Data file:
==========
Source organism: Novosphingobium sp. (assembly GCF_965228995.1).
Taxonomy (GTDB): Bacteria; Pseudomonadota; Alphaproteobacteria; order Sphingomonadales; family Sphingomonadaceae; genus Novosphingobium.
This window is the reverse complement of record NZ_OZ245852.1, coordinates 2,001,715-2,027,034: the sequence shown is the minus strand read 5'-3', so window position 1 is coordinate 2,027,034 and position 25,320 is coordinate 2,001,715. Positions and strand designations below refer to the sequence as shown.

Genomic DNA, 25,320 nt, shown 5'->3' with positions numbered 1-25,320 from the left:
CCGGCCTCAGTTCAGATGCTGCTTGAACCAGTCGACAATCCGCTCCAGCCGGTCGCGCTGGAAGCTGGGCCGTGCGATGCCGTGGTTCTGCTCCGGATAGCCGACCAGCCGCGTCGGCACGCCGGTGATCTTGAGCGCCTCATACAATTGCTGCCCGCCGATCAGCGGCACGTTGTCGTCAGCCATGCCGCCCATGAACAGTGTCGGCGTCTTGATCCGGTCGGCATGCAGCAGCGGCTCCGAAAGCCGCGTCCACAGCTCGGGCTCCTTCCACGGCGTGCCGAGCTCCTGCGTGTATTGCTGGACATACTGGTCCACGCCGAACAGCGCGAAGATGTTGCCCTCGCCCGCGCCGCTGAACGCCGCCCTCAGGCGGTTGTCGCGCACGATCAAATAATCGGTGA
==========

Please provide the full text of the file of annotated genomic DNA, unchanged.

Source organism: Novosphingobium sp. (assembly GCF_965228995.1).
Taxonomy (GTDB): Bacteria; Pseudomonadota; Alphaproteobacteria; order Sphingomonadales; family Sphingomonadaceae; genus Novosphingobium.
This window is the reverse complement of record NZ_OZ245852.1, coordinates 2,001,715-2,027,034: the sequence shown is the minus strand read 5'-3', so window position 1 is coordinate 2,027,034 and position 25,320 is coordinate 2,001,715. Positions and strand designations below refer to the sequence as shown.

Genomic DNA, 25,320 nt, shown 5'->3' with positions numbered 1-25,320 from the left:
CCGGCCTCAGTTCAGATGCTGCTTGAACCAGTCGACAATCCGCTCCAGCCGGTCGCGCTGGAAGCTGGGCCGTGCGATGCCGTGGTTCTGCTCCGGATAGCCGACCAGCCGCGTCGGCACGCCGGTGATCTTGAGCGCCTCATACAATTGCTGCCCGCCGATCAGCGGCACGTTGTCGTCAGCCATGCCGCCCATGAACAGTGTCGGCGTCTTGATCCGGTCGGCATGCAGCAGCGGCTCCGAAAGCCGCGTCCACAGCTCGGGCTCCTTCCACGGCGTGCCGAGCTCCTGCGTGTATTGCTGGACATACTGGTCCACGCCGAACAGCGCGAAGATGTTGCCCTCGCCCGCGCCGCTGAACGCCGCCCTCAGGCGGTTGTCGCGCACGATCAAATAATCGGTGA